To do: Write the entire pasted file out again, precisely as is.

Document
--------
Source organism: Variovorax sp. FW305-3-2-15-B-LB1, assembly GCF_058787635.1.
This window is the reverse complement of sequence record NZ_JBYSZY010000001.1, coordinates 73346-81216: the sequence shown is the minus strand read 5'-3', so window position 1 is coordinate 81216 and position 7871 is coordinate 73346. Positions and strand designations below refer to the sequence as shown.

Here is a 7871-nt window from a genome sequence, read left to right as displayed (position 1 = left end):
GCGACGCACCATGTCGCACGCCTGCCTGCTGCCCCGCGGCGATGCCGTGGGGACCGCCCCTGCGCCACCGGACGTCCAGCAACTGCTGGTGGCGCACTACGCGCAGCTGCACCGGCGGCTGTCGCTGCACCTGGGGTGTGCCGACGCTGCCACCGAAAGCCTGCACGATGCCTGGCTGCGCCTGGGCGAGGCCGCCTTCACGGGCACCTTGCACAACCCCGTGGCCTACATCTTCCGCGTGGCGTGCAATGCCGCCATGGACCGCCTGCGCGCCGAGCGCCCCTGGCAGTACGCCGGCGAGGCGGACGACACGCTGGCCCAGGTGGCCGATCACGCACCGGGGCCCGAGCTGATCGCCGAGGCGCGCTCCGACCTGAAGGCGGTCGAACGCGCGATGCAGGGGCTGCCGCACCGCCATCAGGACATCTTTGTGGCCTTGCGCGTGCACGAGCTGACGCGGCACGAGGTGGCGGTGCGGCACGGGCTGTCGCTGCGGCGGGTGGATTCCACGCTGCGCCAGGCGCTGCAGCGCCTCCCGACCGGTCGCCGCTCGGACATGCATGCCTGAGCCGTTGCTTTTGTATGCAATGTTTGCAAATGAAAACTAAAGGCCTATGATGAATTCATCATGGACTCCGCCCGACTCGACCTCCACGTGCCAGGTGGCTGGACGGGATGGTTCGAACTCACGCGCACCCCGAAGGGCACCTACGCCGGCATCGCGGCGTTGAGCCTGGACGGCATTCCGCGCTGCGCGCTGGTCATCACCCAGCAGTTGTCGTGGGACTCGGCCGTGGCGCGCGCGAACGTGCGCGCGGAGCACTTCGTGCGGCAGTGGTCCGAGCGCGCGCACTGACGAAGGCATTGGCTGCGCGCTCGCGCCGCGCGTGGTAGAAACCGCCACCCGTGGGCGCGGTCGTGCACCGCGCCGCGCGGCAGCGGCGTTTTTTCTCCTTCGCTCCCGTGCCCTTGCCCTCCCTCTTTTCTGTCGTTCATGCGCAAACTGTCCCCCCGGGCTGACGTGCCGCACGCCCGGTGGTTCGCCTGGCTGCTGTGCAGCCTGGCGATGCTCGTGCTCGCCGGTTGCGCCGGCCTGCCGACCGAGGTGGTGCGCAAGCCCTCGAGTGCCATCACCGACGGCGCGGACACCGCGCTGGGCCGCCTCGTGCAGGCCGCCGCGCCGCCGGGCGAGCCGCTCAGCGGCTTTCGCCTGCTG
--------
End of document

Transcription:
Source organism: Variovorax sp. FW305-3-2-15-B-LB1, assembly GCF_058787635.1.
This window is the reverse complement of sequence record NZ_JBYSZY010000001.1, coordinates 73346-81216: the sequence shown is the minus strand read 5'-3', so window position 1 is coordinate 81216 and position 7871 is coordinate 73346. Positions and strand designations below refer to the sequence as shown.

Here is a 7871-nt window from a genome sequence, read left to right as displayed (position 1 = left end):
GCGACGCACCATGTCGCACGCCTGCCTGCTGCCCCGCGGCGATGCCGTGGGGACCGCCCCTGCGCCACCGGACGTCCAGCAACTGCTGGTGGCGCACTACGCGCAGCTGCACCGGCGGCTGTCGCTGCACCTGGGGTGTGCCGACGCTGCCACCGAAAGCCTGCACGATGCCTGGCTGCGCCTGGGCGAGGCCGCCTTCACGGGCACCTTGCACAACCCCGTGGCCTACATCTTCCGCGTGGCGTGCAATGCCGCCATGGACCGCCTGCGCGCCGAGCGCCCCTGGCAGTACGCCGGCGAGGCGGACGACACGCTGGCCCAGGTGGCCGATCACGCACCGGGGCCCGAGCTGATCGCCGAGGCGCGCTCCGACCTGAAGGCGGTCGAACGCGCGATGCAGGGGCTGCCGCACCGCCATCAGGACATCTTTGTGGCCTTGCGCGTGCACGAGCTGACGCGGCACGAGGTGGCGGTGCGGCACGGGCTGTCGCTGCGGCGGGTGGATTCCACGCTGCGCCAGGCGCTGCAGCGCCTCCCGACCGGTCGCCGCTCGGACATGCATGCCTGAGCCGTTGCTTTTGTATGCAATGTTTGCAAATGAAAACTAAAGGCCTATGATGAATTCATCATGGACTCCGCCCGACTCGACCTCCACGTGCCAGGTGGCTGGACGGGATGGTTCGAACTCACGCGCACCCCGAAGGGCACCTACGCCGGCATCGCGGCGTTGAGCCTGGACGGCATTCCGCGCTGCGCGCTGGTCATCACCCAGCAGTTGTCGTGGGACTCGGCCGTGGCGCGCGCGAACGTGCGCGCGGAGCACTTCGTGCGGCAGTGGTCCGAGCGCGCGCACTGACGAAGGCATTGGCTGCGCGCTCGCGCCGCGCGTGGTAGAAACCGCCACCCGTGGGCGCGGTCGTGCACCGCGCCGCGCGGCAGCGGCGTTTTTTCTCCTTCGCTCCCGTGCCCTTGCCCTCCCTCTTTTCTGTCGTTCATGCGCAAACTGTCCCCCCGGGCTGACGTGCCGCACGCCCGGTGGTTCGCCTGGCTGCTGTGCAGCCTGGCGATGCTCGTGCTCGCCGGTTGCGCCGGCCTGCCGACCGAGGTGGTGCGCAAGCCCTCGAGTGCCATCACCGACGGCGCGGACACCGCGCTGGGCCGCCTCGTGCAGGCCGCCGCGCCGCCGGGCGAGCCGCTCAGCGGCTTTCGCCTGCTG